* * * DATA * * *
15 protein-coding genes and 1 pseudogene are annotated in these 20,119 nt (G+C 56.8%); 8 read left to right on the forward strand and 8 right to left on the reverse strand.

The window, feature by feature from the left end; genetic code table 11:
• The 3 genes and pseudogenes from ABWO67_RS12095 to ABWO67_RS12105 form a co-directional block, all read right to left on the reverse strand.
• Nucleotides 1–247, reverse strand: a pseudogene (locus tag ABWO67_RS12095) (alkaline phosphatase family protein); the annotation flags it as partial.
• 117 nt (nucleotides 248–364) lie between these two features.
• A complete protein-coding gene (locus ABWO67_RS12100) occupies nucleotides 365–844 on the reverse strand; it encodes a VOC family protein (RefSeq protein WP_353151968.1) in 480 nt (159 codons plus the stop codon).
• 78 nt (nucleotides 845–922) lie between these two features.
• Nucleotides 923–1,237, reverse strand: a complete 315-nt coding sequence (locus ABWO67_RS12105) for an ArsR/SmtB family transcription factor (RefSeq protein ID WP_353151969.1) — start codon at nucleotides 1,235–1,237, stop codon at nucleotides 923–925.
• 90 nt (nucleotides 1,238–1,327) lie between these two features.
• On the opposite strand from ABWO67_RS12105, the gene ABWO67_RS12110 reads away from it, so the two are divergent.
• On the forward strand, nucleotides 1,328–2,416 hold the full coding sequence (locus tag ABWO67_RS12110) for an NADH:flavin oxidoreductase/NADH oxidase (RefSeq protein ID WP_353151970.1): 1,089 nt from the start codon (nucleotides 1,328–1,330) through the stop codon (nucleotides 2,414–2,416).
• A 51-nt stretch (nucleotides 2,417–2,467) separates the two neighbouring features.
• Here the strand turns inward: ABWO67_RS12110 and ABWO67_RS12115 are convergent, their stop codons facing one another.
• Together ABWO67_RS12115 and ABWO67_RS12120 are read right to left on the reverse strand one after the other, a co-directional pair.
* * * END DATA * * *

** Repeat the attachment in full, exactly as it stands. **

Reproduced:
15 protein-coding genes and 1 pseudogene are annotated in these 20,119 nt (G+C 56.8%); 8 read left to right on the forward strand and 8 right to left on the reverse strand.

The window, feature by feature from the left end; genetic code table 11:
• The 3 genes and pseudogenes from ABWO67_RS12095 to ABWO67_RS12105 form a co-directional block, all read right to left on the reverse strand.
• Nucleotides 1–247, reverse strand: a pseudogene (locus tag ABWO67_RS12095) (alkaline phosphatase family protein); the annotation flags it as partial.
• 117 nt (nucleotides 248–364) lie between these two features.
• A complete protein-coding gene (locus ABWO67_RS12100) occupies nucleotides 365–844 on the reverse strand; it encodes a VOC family protein (RefSeq protein WP_353151968.1) in 480 nt (159 codons plus the stop codon).
• 78 nt (nucleotides 845–922) lie between these two features.
• Nucleotides 923–1,237, reverse strand: a complete 315-nt coding sequence (locus ABWO67_RS12105) for an ArsR/SmtB family transcription factor (RefSeq protein ID WP_353151969.1) — start codon at nucleotides 1,235–1,237, stop codon at nucleotides 923–925.
• 90 nt (nucleotides 1,238–1,327) lie between these two features.
• On the opposite strand from ABWO67_RS12105, the gene ABWO67_RS12110 reads away from it, so the two are divergent.
• On the forward strand, nucleotides 1,328–2,416 hold the full coding sequence (locus tag ABWO67_RS12110) for an NADH:flavin oxidoreductase/NADH oxidase (RefSeq protein ID WP_353151970.1): 1,089 nt from the start codon (nucleotides 1,328–1,330) through the stop codon (nucleotides 2,414–2,416).
• A 51-nt stretch (nucleotides 2,417–2,467) separates the two neighbouring features.
• Here the strand turns inward: ABWO67_RS12110 and ABWO67_RS12115 are convergent, their stop codons facing one another.
• Together ABWO67_RS12115 and ABWO67_RS12120 are read right to left on the reverse strand one after the other, a co-directional pair.